January 3rd, 2014 § Comments Off on Ford reveals solar-powered car with sun-tracking technology § permalink
The concept car has a solar panel system on the roof that could power the car to run for up to 21 miles just on electricity Ford has unveiled plans for a prototype solar-powered hybrid car.
The Ford C-Max Solar Energi Concept has a solar panel system on the roof which tracks the position of the sun. The company said it can draw power equal to a four-hour battery charge.
Fully charged the car could travel for up to 21 miles powered just on electricity.
» Read the rest of this entry «
May 31st, 2013 § Comments Off on Tesla Planning Grid Storage As Part Of Supercharger Expansion § permalink
Buy a Tesla Model S, and you won’t need to worry about brownouts. And you could even keep driving through the Zombie Apocalypse.
Tesla Motors CEO Elon Musk revealed that little tidbit at a press conference today, where plans were detailed for an expanded network of the company’s Supercharger rapid-charging stations.
“We actually have grid storage going on at some of our Supercharging stations,” said Musk, noting that two stations in California currently have 500 kilowatt-hours of combined energy storage—with the potential of “putting out a megawatt if need be.”
And that extended grid storage is “probably” part of the long-term plan for every Supercharger station, according to the CEO. Under the scenario, stationary battery packs take in energy through the week from an overhead solar panel array—which in turn doubles as a shelter from sun or rain.
“The chargers are generating energy cumulatively throughout the course of the week, and it cumulatively adds up to more than what the cars consume,” said Musk. “So it’s actually capable of going completely off-grid,” and of continuing to charge cars when the power goes out.
Musk wouldn’t exactly where in California those two grid-storage prototypes are, but he confirmed they’re in California, and that the grid storage is being planned together with utilities, who have received the plan well—as that excess energy could be fed back into the grid when it’s needed, as a buffer to help prevent brownouts or help reduce pollution during off-peak situations.
“Even if there’s the Zombie Apocalypse—seems like a popular theme nowadays—you’ll still be able to travel throughout the country using Tesla Supercharging system,” quipped Musk. “Even if the entire grid goes down, it’ll still work.”
**[Ed. Note: Elon Musk‘s comments may be seen as building on a misconception that the grid is unreliable. Let the record stand: The entire national grid has never gone down, and major regional outages are extremely rare. Also, zombies are not real.]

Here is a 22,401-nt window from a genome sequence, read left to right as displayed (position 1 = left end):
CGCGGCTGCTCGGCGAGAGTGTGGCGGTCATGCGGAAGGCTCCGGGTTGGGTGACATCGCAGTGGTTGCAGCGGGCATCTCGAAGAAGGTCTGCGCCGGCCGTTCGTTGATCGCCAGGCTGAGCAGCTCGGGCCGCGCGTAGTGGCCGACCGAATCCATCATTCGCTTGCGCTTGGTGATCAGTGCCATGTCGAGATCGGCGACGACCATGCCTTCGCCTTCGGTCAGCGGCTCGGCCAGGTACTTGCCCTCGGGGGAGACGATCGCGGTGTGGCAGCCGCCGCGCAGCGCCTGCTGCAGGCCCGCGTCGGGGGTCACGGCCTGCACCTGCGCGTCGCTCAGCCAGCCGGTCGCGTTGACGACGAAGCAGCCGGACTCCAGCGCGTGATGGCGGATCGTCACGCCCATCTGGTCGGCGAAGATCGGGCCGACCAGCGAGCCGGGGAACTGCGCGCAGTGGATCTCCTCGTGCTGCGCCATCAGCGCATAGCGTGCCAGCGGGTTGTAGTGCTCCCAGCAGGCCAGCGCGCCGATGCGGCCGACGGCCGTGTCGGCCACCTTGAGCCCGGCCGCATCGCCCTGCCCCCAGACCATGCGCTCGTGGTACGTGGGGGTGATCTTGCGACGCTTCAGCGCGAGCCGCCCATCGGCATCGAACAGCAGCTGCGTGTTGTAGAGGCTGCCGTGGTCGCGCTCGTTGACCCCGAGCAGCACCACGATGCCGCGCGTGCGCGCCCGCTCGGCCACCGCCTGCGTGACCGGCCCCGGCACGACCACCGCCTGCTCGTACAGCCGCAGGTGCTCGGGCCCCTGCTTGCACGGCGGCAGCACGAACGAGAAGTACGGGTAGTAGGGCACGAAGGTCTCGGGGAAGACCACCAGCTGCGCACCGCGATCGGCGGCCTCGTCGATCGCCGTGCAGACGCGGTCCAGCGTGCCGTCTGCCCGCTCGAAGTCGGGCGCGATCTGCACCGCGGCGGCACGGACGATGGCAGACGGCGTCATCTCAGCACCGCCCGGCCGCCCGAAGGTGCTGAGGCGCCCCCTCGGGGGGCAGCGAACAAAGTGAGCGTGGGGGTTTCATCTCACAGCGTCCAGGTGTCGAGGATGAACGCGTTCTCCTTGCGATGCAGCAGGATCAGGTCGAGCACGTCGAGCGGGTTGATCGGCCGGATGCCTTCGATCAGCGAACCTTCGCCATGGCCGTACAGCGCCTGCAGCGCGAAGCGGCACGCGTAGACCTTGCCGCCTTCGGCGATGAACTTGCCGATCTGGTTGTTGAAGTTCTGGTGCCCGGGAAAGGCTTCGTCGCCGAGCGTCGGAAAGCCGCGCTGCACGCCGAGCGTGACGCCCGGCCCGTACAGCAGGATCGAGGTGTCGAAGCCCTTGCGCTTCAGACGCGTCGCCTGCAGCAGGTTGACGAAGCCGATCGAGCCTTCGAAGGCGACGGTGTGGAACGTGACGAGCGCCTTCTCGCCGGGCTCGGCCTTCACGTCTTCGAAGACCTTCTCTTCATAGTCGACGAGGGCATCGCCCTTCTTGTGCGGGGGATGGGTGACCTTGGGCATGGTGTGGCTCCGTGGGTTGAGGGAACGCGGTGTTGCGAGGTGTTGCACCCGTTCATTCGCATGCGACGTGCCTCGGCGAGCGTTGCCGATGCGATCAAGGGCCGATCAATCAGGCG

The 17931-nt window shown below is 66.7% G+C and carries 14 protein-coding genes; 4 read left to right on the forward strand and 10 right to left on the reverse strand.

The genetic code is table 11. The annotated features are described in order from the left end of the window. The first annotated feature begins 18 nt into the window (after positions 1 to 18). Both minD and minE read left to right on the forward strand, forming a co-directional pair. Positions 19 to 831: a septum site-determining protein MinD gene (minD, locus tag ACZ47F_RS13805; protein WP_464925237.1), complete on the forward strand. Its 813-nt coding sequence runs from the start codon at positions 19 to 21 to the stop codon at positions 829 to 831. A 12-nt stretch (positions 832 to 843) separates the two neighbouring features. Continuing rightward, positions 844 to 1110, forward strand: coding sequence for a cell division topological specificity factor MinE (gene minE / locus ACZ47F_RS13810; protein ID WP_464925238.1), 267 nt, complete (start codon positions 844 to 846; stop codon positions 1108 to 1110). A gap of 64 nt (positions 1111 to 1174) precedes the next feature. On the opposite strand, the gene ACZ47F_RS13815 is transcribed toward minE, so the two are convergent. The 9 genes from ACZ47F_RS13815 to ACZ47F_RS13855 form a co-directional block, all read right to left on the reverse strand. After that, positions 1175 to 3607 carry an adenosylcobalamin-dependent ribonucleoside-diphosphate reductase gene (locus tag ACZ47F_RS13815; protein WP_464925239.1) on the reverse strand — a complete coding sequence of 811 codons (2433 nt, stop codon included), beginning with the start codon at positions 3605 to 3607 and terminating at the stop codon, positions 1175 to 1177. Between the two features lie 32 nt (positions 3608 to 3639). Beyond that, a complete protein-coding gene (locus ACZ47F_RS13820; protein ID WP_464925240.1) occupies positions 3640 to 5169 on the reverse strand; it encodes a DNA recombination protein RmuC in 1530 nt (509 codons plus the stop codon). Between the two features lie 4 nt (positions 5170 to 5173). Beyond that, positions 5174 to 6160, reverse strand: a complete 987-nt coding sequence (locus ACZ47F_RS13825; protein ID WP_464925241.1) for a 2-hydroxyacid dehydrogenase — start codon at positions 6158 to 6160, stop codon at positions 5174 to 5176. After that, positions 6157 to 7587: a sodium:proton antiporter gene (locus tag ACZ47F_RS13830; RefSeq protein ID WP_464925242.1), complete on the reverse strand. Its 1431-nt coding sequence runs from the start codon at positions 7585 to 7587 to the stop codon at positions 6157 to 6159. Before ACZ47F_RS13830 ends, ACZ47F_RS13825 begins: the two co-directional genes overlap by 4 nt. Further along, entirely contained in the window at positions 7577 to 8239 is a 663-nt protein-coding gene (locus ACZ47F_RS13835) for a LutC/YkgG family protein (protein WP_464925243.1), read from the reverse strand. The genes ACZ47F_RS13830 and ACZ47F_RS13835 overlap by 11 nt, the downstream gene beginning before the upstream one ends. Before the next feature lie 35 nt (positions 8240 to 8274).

April 30th, 2013 § Comments Off on Same old Experiement. How much power can you get from Solar-Panel-Covered car like Citroen Czero § permalink
I have already come across blogs and historic articles on “have-a-go” attempts of charging car by Sun, in sunny-rested places like California.
Indeed my interest here, living in London, UK, is not actually to establish the validity of those attempts by establish long-standing interest.
I commute daily, each way, ~10-12 miles depending on traffic and thus route i can take.
I also drive an electric only Citroen Czero model. Small, cuddly 4 seater weighting about a tonne.
On typical hourly charge cycle from 3.5Kwh home plug (13A, 240V) it would deliver some 11-13miles of charge – about what i need.
So, back to my experiment;
Considering my car, like most of your cars, is stationery throughout the day, is it possible to charge the car from Solar panels, installed ON the car, to warrant a safe comfortable ride back, via the same aforementioned 12 odd miles.
Now now, its ambitious, and I’m aware of seasons, but kid me on this, we get some anticipated 6 months of daylight.
I have also come across some “semi-flexi” solar panels, 135W outputting (ideals), weighting 2.6KG. contrary to typical argument such as it would be too costly (power spent) due to weight of such installation, vs any solar charge such panels generated.
Here are my musings:
||Watts x Hrs
|You will need :
||292Ah of Battery Power
|Solar Panel(s) :
||86Watt (assuming 4 hrs sunlight)
Am i being reasonable? do tell me – comment to @evMeerkat on twitter.
Updates: Comments to my musings:
@GettinTwitta3h @evmeerkat you are out by a factor of 10. You will need 860W for 4 hours!
How to Choose a Solar Panel (from http://www.wavemaker.co.uk/)
You will need to make sure that you have enough battery power as well as solar power, You may need multiple batteries (enough to cover the Amps per hour draw (Ah)) and multiple panels (a 160watt solar panel is the same as 2x 80watt solar panels)
If you are planning a big system I would suggest sepaking to an expert for your particular situation, remember this is a guide, different panels have different performance, and batteries are different as well!